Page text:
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By Immanuel Kant / Macmillan and Co. / 1881
The Critique of Pure Reason is the first of Immanuel Kant’s three critiques. In it, Kant seeks to establish what human reason is capable of knowing without the senses. Kant argues that while reason is capable of arriving at some truths, it is not capable of comprehensive knowledge. Rather, says Kant, our understanding of reality comes by our mind shaping our sense experience. Our sense of time makes us see the world as temporal. Kant argues that it is impossible to have certain knowledge of a thing “in itself.” We can have accurate knowledge, but it is shaped by our perceiving minds.
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One of the most influential works in the history of philosophy.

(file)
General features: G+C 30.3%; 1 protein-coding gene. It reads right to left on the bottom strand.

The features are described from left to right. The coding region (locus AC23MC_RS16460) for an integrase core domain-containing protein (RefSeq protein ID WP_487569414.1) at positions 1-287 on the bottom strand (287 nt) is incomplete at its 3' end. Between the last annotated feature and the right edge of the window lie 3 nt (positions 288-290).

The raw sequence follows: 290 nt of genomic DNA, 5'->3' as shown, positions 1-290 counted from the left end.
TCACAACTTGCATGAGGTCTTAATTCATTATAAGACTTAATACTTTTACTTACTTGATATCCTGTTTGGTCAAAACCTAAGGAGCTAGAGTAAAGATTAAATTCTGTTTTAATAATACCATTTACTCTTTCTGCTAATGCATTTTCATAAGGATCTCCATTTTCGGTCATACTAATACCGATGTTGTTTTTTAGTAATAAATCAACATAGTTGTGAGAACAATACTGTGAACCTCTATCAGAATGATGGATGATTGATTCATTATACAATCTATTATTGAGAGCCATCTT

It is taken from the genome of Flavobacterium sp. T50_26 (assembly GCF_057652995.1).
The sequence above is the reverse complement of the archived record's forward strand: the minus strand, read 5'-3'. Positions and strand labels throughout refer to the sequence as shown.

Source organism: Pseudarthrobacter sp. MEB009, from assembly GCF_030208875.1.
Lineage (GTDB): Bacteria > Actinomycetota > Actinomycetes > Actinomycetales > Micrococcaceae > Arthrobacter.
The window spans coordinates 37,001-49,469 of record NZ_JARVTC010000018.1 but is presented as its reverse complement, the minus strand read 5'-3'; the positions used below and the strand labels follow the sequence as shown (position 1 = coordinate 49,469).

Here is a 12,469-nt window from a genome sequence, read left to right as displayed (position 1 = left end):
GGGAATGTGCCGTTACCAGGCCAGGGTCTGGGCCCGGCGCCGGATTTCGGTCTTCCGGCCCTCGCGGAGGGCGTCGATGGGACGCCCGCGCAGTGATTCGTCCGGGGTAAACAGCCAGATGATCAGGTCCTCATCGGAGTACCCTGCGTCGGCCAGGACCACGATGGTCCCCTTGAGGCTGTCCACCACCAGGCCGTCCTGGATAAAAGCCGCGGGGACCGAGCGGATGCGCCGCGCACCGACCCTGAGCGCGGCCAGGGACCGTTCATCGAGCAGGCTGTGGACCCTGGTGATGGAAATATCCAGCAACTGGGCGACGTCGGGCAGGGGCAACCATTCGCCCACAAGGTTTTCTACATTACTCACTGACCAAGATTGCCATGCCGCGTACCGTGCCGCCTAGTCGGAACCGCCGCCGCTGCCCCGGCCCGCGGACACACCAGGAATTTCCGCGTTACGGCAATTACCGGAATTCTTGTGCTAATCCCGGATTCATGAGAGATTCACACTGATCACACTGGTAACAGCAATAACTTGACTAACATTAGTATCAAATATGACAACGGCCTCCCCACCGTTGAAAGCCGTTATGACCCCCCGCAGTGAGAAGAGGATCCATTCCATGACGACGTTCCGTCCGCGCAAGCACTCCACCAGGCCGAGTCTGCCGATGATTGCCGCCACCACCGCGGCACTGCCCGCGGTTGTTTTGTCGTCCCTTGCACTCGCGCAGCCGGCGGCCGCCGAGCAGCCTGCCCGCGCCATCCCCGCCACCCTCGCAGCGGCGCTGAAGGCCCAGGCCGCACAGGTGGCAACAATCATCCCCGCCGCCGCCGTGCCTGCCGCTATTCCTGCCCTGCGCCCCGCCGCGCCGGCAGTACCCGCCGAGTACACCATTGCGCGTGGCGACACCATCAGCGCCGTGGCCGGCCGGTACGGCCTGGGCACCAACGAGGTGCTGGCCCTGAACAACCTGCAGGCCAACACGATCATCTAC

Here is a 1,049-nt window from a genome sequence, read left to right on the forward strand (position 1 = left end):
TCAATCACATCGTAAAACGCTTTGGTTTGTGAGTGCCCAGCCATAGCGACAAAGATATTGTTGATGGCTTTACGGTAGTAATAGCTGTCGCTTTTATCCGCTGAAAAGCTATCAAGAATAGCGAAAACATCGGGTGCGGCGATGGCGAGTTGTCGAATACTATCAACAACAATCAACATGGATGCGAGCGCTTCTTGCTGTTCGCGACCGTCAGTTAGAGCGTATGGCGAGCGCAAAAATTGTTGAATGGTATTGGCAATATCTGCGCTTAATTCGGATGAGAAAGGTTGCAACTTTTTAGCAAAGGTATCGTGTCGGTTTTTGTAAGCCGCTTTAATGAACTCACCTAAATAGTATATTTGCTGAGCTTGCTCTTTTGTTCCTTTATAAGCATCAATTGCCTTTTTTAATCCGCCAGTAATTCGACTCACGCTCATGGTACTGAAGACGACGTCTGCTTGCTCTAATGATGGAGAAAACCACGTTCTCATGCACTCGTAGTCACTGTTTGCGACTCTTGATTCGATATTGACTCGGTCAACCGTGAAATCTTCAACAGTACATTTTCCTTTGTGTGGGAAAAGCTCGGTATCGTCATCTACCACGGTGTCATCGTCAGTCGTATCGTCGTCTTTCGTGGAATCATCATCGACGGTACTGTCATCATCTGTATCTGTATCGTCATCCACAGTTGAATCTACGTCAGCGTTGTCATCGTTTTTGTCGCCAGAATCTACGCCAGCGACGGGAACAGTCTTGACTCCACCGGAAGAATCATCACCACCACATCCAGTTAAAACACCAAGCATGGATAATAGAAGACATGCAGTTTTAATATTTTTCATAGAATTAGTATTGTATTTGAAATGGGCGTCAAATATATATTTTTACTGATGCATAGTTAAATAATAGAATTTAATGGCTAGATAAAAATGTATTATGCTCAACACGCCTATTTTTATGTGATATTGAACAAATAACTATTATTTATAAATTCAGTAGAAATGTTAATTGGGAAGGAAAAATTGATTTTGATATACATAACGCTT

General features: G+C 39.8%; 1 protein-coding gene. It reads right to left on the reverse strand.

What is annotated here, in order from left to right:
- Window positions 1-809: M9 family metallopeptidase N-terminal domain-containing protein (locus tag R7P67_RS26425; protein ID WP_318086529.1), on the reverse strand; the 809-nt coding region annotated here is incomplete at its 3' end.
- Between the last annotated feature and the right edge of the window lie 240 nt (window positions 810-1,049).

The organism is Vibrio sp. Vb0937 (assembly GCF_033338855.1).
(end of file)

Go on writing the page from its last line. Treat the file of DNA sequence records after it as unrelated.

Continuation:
—The Oxford Companion to Philosophy
Immanuel Kant (1724–1804) was born in Königsberg, Prussia, in a Pietist Lutheran family. He attended the University of Königsberg, becoming a lecturer there after graduation. In 1770, he accepted the chair of logic and metaphysics at Königsberg. He published and taught a variety of subjects, but focused on metaphysics and its relationship to physics and mathematics. He was heavily influenced by the writings of Leibniz, Newton, Hume, and Rousseau, drawing on both the empiricist and the rationalist schools. He wrote works of metaphysics, epistemology, ethics, aesthetics, and teleology. His revolutionary contribution to philosophy is his argument that human knowledge of the world comes from sense experience but is shaped by innate structures inherent in human reason.